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The Elusiveness of Commonality: Late Twentieth-Century Sinology and the Search for a Shared Lyric Language

The Elusiveness of Commonality: Late Twentieth-Century Sinology and the Search for a Shared Lyric... As the study of what we now call “premodern” China gained traction among students in the postwar United States, the question of how it should be approached emerged as a divisive issue among interested scholars, perhaps nowhere as much as it did among those with a particular interest in Chinese poetry. From the 1960s to the 1980s, the stakes seemed high as scholars confronted their passionate disagreements about things as fundamental as the proper subject of study and the most fruitful methodology. Is China a coherent and self-sufficient subject of study? Can it be rightly and accurately characterized as a civilization so separate from the West, and so perfectly integrated within itself, as to render impossible—and even damaging—an approach to any aspect of its civilization that enables comparison? What is lost and what is gained if one chooses to focus more on Chinese poetry as poetry and less on Chinese poetry as Chinese? Is it really necessary—or possible—to choose? Or is it possible to find balance along a continuum? Of particular interest is the discourse of scholars who saw in the rise of formalist studies of literature either an opportunity or a threat. This article traces just some of the lines of resistance and exploration, convergence, and bifurcation that developed in this period, observing that the disagreements that were exercising these camps, while quite real, were not as absolute as their rhetoric would suggest. http://www.deepdyve.com/assets/images/DeepDyve-Logo-lg.png Journal of Chinese Literature and Culture Duke University Press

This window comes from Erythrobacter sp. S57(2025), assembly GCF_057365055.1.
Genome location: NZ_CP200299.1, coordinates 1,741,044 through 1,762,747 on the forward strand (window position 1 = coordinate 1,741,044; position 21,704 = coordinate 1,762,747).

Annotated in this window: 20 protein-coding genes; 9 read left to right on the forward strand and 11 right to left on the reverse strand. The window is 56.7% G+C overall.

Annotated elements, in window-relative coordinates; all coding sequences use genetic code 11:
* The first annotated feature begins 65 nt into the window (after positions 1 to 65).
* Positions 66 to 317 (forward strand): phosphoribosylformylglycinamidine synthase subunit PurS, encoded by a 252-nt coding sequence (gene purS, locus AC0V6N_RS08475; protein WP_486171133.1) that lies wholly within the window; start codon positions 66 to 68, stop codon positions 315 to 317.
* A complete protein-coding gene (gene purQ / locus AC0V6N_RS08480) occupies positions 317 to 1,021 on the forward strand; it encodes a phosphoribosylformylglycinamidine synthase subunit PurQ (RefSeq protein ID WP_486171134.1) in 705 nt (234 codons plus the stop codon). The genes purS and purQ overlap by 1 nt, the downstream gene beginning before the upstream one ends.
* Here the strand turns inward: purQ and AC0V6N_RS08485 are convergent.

The Elusiveness of Commonality: Late Twentieth-Century Sinology and the Search for a Shared Lyric Language

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Copyright
Copyright © 2022 by Duke University Press
ISSN
2329-0048
eISSN
2329-0056
DOI
10.1215/23290048-9681137
Publisher site
See Article on Publisher Site

Abstract

As the study of what we now call “premodern” China gained traction among students in the postwar United States, the question of how it should be approached emerged as a divisive issue among interested scholars, perhaps nowhere as much as it did among those with a particular interest in Chinese poetry. From the 1960s to the 1980s, the stakes seemed high as scholars confronted their passionate disagreements about things as fundamental as the proper subject of study and the most fruitful methodology. Is China a coherent and self-sufficient subject of study? Can it be rightly and accurately characterized as a civilization so separate from the West, and so perfectly integrated within itself, as to render impossible—and even damaging—an approach to any aspect of its civilization that enables comparison? What is lost and what is gained if one chooses to focus more on Chinese poetry as poetry and less on Chinese poetry as Chinese? Is it really necessary—or possible—to choose? Or is it possible to find balance along a continuum? Of particular interest is the discourse of scholars who saw in the rise of formalist studies of literature either an opportunity or a threat. This article traces just some of the lines of resistance and exploration, convergence, and bifurcation that developed in this period, observing that the disagreements that were exercising these camps, while quite real, were not as absolute as their rhetoric would suggest.

Journal

Journal of Chinese Literature and CultureDuke University Press

Published: Apr 1, 2022

References